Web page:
Chairman of the liquor license commission in Prince George County, Maryland was arrested this December and charged with a DUI after crashing into two vehicles outside the grand opening of an MGM National Harbor Casino which he had just left.
According to the police report, the chair of the liquor board, Charles Caldwell, was charged at 11:40 pm when police were called to the scene after a minor collision involving three cars. Caldwell failed the field sobriety test after the breathalyzer failed to obtain an accurate reading. Police reports indicate that the breathalyzer was not working because Caldwell “refused to keep his head still during the breath test, preventing officers from completing the procedure and obtaining a reading of his blood alcohol concentration.” After failing the test, he was taken into police custody.
Since the arrest, Caldwell has publicly denied that he was in any way impaired. He says that it was his age, not his state of mind, which caused him to fail the field sobriety test. He a public comment he stated, “Yes — unfortunately I'm 72 turning 73 next week, and I'm a little unsteady on my feet.”
Police say that, during the arrest, Caldwell repeatedly cited his position on the liquor license board and asked them, “Is there any way we could make this go away?” Reportedly, Caldwell did not remember the crash when talking to the police, had to lean against the police cruiser to “maintain balance” and fell down “at least three times.” He was also described as “cocky, uncooperative, and sarcastic” during his interaction with the police.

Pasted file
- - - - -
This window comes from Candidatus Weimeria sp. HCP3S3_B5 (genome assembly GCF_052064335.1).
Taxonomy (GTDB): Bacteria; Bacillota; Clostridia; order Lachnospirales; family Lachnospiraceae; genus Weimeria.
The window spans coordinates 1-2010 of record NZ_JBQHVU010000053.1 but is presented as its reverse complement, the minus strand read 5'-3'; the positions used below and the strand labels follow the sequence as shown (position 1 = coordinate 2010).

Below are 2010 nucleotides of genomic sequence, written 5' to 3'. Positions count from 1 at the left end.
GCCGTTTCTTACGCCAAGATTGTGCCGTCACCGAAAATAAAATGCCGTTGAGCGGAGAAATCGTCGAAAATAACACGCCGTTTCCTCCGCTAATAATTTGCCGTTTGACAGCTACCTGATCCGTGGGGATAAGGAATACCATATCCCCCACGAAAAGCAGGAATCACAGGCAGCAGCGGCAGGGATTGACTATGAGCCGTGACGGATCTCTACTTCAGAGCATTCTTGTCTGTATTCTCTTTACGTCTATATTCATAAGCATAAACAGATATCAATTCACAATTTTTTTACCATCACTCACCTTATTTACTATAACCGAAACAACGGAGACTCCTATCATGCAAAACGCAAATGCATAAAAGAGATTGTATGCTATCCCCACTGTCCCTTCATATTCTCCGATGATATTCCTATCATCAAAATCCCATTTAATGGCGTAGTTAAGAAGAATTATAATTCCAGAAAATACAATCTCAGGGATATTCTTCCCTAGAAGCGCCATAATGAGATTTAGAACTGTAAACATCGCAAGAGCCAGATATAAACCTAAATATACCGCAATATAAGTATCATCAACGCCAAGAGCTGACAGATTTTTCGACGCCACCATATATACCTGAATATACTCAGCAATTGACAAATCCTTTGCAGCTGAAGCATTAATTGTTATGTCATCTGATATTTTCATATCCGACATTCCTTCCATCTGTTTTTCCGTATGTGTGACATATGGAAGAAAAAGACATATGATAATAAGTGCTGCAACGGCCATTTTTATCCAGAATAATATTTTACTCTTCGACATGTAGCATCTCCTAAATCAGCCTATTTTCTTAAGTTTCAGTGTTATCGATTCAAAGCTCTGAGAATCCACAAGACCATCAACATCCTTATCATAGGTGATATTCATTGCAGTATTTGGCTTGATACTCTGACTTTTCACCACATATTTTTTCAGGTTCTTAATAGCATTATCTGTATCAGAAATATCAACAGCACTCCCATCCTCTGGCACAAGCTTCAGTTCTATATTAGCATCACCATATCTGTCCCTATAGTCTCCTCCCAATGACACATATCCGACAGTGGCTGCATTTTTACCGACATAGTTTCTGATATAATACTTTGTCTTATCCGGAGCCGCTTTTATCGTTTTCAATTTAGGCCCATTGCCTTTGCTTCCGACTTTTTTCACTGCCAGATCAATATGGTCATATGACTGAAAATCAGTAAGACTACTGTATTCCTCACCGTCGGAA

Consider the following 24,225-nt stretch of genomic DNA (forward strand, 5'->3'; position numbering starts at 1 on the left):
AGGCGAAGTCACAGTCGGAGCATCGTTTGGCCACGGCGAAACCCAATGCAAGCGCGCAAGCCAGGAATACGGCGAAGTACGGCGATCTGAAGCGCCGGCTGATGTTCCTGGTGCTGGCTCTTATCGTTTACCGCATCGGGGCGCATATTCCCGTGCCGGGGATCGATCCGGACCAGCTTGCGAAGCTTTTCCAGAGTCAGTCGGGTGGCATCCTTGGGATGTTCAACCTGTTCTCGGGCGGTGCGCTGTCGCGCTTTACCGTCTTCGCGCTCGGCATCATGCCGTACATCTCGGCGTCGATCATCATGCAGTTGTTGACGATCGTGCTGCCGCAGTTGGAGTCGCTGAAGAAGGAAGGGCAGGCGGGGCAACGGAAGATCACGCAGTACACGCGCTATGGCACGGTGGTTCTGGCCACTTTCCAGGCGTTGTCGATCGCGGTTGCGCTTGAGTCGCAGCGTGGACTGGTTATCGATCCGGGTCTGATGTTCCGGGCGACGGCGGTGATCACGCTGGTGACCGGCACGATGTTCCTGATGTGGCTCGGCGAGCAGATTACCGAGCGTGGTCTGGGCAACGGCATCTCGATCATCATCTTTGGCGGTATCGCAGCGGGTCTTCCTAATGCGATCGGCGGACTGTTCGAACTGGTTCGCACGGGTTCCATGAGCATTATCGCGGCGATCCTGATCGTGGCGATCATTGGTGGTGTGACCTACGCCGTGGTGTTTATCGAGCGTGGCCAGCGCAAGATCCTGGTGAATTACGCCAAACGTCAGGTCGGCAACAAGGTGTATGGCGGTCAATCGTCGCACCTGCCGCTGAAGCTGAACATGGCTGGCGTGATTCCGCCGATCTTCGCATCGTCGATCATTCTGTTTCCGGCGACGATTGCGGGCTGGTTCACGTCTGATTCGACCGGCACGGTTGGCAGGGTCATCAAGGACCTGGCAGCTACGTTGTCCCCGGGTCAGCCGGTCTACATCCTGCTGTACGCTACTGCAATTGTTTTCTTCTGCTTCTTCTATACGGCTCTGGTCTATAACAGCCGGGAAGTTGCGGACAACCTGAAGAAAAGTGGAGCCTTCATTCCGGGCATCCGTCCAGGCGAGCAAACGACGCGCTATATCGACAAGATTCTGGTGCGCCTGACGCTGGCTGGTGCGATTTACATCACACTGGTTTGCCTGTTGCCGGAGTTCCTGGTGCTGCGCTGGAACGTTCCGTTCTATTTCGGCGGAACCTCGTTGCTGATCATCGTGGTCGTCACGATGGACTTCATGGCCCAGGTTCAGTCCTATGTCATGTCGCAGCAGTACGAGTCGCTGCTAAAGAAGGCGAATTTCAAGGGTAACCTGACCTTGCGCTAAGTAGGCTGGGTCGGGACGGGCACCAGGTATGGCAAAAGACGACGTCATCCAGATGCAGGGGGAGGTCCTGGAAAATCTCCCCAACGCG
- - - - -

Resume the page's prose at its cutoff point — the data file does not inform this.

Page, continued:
Caldwell was appointed chairman of the Prince George County Board of License Commissioners last year and is responsible for approving and distributing liquor licenses to local businesses in Prince George County, which lies just east of central Washington D.C. In addition to the DUI charge, Caldwell will also face penalties for reckless driving and related traffic offenses.
If someone is suspected of a DUI in the state of Washington, police have their “implied consent” to administer a breathalyzer test. This means that, by getting behind the wheel in the state of Washington, you are giving your consent to submit to a breathalyzer and/or blood test when you are suspected of driving under the influence of drugs or alcohol. However, in the field, the breathalyzer test is optional, and can be refused, along with the field sobriety test. If you are eventually convicted of a DUI, this refusal leads to a harsher minimum sentencing, but if the tests are refused, the police officer may have no probable cause to arrest you and take you to the police station for a mandatory breathalyzer or blood test.
If you have been arrested for a DUI in Washington and refused to take either the breathalyzer or field sobriety test, or both, you deserve an experienced lawyer who can help you navigate the complicated world of DUI prosecution and defense. To get started, call the Seattle law office of Steve Karimi today at (206) 621-8777 or contact him online.